Romp (2) (The)

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X:1 % T:Romp [2], The M:6/8 L:1/8 R:County Dance B:Wright's Compleat Collection of Celebrated Country Dances (London, 1740, p. 97) Z:AK/Fiddler's Companion K:D A2| AGF FED|Dd2-d2A|AGF FED|Dd2-d2e| fed edc|dcB cde|E3 ^G3|A3-A2:| |:e|cde A2e|cde A2A|FGA D2A|FGA D2e|edc cBA| Ae2-e2A|AFG AFG|Ad2-d2B|AGF E2D|D3-D2:|]

ROMP [2], THE. English, Country Dance Tune (6/8 time). D Major. Standard tuning (fiddle). AABB. The country dance version of the melody was first printed in John Walsh's Third Book of the Compleat Country Dancing-Master (London, 1735 & 1749), followed by inclusion in Henry Carey's The Musical Century, vol. 1 (1737, p. 28), and Daniel Wright's Wright's Compleat Collection of Celebrated Country Dances (1740, p. 97). It was also entered into the music manuscript collection of American flute player Henry Beck (1786).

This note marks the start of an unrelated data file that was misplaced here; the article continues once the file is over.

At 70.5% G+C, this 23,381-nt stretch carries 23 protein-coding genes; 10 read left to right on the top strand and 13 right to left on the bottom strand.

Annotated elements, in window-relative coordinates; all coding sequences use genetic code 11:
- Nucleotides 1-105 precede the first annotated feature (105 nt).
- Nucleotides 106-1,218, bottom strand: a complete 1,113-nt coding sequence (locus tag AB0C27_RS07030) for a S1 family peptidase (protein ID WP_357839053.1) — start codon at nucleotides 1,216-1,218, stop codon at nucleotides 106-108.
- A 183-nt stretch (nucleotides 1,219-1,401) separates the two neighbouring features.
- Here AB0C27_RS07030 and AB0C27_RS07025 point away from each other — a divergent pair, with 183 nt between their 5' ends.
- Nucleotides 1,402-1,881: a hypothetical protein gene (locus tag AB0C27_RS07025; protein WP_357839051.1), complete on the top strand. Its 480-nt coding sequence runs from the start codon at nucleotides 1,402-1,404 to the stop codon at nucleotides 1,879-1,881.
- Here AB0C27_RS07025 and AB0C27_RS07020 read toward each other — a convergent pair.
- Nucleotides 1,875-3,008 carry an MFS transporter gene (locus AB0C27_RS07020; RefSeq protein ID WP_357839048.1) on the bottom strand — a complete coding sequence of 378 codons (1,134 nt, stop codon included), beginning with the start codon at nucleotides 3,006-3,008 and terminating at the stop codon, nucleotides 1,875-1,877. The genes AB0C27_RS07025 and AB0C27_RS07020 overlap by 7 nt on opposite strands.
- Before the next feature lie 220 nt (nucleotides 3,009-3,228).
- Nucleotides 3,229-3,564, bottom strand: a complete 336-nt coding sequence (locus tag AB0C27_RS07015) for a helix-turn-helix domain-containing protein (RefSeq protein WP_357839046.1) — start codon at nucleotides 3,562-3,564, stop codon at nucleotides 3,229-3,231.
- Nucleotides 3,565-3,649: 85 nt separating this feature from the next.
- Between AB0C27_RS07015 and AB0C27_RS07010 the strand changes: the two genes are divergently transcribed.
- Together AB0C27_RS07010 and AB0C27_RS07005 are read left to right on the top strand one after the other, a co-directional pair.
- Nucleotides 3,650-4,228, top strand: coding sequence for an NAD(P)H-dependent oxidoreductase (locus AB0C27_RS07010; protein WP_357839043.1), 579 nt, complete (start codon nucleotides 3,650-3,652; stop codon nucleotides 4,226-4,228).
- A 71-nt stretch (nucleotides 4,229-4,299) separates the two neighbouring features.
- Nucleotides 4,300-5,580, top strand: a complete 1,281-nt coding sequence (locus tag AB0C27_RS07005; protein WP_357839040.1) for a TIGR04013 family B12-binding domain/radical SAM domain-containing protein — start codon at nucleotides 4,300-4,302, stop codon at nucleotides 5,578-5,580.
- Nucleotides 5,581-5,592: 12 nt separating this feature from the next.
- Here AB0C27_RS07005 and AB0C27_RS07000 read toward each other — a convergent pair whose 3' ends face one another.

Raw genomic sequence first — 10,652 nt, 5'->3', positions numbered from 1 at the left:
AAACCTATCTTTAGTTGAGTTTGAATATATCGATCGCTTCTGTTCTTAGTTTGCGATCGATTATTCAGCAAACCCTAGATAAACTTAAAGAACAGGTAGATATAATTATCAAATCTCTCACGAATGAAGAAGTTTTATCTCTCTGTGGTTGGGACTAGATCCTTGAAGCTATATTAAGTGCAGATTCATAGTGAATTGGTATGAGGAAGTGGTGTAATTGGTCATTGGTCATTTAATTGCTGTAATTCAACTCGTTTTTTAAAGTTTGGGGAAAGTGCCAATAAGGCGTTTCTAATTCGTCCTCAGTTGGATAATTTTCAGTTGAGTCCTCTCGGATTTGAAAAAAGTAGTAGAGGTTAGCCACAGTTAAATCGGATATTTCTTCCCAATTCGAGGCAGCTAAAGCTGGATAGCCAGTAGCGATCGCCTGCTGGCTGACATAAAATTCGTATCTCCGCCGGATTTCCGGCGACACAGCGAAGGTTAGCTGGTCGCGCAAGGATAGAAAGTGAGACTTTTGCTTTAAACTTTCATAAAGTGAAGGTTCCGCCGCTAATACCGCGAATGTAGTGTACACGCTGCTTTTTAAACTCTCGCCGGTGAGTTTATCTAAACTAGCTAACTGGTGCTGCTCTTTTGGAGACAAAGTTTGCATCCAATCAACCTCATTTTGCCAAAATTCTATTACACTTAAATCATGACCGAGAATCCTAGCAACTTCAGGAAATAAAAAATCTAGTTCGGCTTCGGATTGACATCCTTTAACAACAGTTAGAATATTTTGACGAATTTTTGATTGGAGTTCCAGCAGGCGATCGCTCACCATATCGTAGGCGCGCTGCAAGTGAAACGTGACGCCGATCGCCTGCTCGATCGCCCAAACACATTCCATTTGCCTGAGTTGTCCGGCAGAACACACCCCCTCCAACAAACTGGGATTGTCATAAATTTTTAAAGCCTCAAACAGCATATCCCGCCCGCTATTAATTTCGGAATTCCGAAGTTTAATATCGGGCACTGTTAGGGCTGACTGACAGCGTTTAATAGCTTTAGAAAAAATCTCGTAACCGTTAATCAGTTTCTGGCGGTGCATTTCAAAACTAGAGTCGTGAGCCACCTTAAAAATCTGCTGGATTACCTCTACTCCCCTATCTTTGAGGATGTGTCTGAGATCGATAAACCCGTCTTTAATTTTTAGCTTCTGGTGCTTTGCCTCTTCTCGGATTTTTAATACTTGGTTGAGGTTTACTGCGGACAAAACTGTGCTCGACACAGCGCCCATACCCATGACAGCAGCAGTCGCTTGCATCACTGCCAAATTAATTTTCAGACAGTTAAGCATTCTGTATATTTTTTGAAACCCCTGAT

As a song "The Romp [2]" predates the instrumental version. It was written and composed by Henry Carey (along with a second song) and was inserted into the stage comedy The Provok'd Husband; or, A Journey to London (Jan., 1729), started by Sr. John Vanbrugh and left unfinished when he died in 1726. It was completed by Colley Cibber (1671-1757) in 1728. "The Romp" was written for the character Jenny, a young country girl who comes to London with her family to look for a rich husband. It was also issued on period song-sheets.

Henry Carey

What tho' they call me country lass,
I read it plainly in my glass,
That for a duchess I might pass,
Oh, could I see the day!
Would fortune but attend my call,
At park, at play, at ring, at ball,
I'd brave the proudest of 'em all,
With a stand by, ... clear the way!
Surrounded by a crowd of beaux,
With smart toupets and powder'd cloathes,
At rivals I'll turn up my nose,
Oh, could I see the day!
I'll dart such glances from these eyes,
Shall make some nobleman my prize,
And then, ... Oh, how I'll tyrannize!
With a stand by, ... clear the way!
Oh, then for grandeur and delight,
For equipage, for diamonds bright,
And flambeaux that outshine the light,
Oh, could I see the day!
Thus ever easy, ever gay,
Quadrille shall wear the night away,
And pleasures crown the growing day,
With a stand by, ... clear the way!

Additional notes

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